February 21, 2021


There's no question the greatest stars in tennis know how to turn it up when it counts the most. And that's just what Novak Djokovic did Sunday to win his record ninth Australian Open title.

The undisputed King of Melbourne Park didn't have the easiest road this year, battling an injury in the third round that forced him to five sets against Taylor Fritz and made him question whether he could continue. He dropped sets to Frances Tiafoe, Milos Raonic, and Alexander Zverev too, arguably one of the least dominant paths to the final he's ever had here. And in order to take home the trophy, he'd face off against one of the hottest guys on tour at the moment.

Enough can't be said about Daniil Medvedev's twenty-match win streak going into today's championship. Of course Nole's had his own long runs over the years, but the Russian's included a dozen victories over players ranked in the top ten, even one over Djokovic himself -- not only was he winning, he was beating the best.

But in Sunday's final, it was experience that won out. After a tight first set with traded breaks near the top, it was all Novak. He ran his opponent from corner to corner, dominated at the net, and allowed few chances on his serve. After less than an unexpectedly straightforward two hours, Djokovic had earned himself his eighteenth career Grand Slam.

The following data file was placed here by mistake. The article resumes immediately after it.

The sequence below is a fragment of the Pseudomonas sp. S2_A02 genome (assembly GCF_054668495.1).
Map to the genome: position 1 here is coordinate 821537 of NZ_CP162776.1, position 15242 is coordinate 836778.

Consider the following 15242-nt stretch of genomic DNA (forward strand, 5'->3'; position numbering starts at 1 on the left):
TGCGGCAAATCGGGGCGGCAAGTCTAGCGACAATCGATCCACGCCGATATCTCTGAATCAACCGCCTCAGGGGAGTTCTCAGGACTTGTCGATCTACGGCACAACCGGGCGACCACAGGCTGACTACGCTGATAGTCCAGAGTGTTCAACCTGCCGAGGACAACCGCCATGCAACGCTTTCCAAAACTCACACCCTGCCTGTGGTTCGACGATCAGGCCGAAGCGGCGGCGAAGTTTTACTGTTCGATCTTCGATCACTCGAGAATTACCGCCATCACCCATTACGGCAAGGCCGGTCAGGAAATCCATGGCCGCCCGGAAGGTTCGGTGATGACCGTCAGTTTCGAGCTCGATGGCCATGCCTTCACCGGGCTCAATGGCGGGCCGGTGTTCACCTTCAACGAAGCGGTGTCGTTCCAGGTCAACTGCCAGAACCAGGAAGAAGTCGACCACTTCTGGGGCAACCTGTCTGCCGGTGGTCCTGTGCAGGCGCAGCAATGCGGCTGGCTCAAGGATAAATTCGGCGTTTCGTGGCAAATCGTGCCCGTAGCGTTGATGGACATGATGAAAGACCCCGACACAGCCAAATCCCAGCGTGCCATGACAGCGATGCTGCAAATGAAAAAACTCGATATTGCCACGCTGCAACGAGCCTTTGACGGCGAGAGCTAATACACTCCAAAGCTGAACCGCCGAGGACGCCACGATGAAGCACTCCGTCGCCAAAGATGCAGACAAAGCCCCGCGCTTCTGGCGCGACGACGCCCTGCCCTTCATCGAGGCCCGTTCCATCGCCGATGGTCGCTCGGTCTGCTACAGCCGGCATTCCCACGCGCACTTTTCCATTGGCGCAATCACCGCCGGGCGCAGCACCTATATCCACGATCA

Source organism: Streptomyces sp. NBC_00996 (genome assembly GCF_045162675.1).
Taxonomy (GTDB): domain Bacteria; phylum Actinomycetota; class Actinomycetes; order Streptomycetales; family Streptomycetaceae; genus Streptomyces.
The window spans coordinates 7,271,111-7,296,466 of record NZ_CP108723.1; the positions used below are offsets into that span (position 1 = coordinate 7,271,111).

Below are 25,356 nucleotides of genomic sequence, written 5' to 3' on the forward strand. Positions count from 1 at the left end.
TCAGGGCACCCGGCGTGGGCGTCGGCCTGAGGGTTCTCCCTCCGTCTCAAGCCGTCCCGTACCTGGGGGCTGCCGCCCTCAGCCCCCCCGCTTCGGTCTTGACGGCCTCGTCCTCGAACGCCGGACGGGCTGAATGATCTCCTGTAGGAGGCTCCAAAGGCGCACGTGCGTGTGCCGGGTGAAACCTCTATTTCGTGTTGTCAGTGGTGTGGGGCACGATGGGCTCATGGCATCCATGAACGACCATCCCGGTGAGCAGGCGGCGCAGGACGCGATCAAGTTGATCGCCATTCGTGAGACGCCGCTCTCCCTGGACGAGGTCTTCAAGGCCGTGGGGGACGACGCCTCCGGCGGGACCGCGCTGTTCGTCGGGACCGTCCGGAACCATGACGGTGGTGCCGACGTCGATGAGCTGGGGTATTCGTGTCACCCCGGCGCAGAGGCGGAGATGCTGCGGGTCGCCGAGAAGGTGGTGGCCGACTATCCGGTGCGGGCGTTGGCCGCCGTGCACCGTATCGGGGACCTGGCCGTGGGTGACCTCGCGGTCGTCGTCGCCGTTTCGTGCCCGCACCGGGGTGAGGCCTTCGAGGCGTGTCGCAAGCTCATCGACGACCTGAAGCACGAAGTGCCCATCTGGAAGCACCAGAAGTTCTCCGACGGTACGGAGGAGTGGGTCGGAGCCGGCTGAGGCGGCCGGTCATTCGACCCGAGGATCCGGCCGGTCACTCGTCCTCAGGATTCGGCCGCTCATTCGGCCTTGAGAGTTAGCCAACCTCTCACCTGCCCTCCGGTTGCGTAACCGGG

The win not only establishes his reign Down Under, and brings him within two titles of Roger and Rafa's Major records, but further cements the stranglehold the Big Three have at these events. Since 2005, there have only been three Slam finals which didn't feature at least one of them, and 22 that had two. Together they've won 58 of the last 70 trophies. Sure players like Stan Wawrinka and Dominic Thiem have made inroads, but we still appear to be far away from anyone posing a consistent threat.

Medvedev, though, showed a lot of promise, and it's not just lip service to think he'll be one of the guys breaking through the barrier eventually. But if we've learned anything, it's that it'll be a while before that wall truly comes tumbling down.

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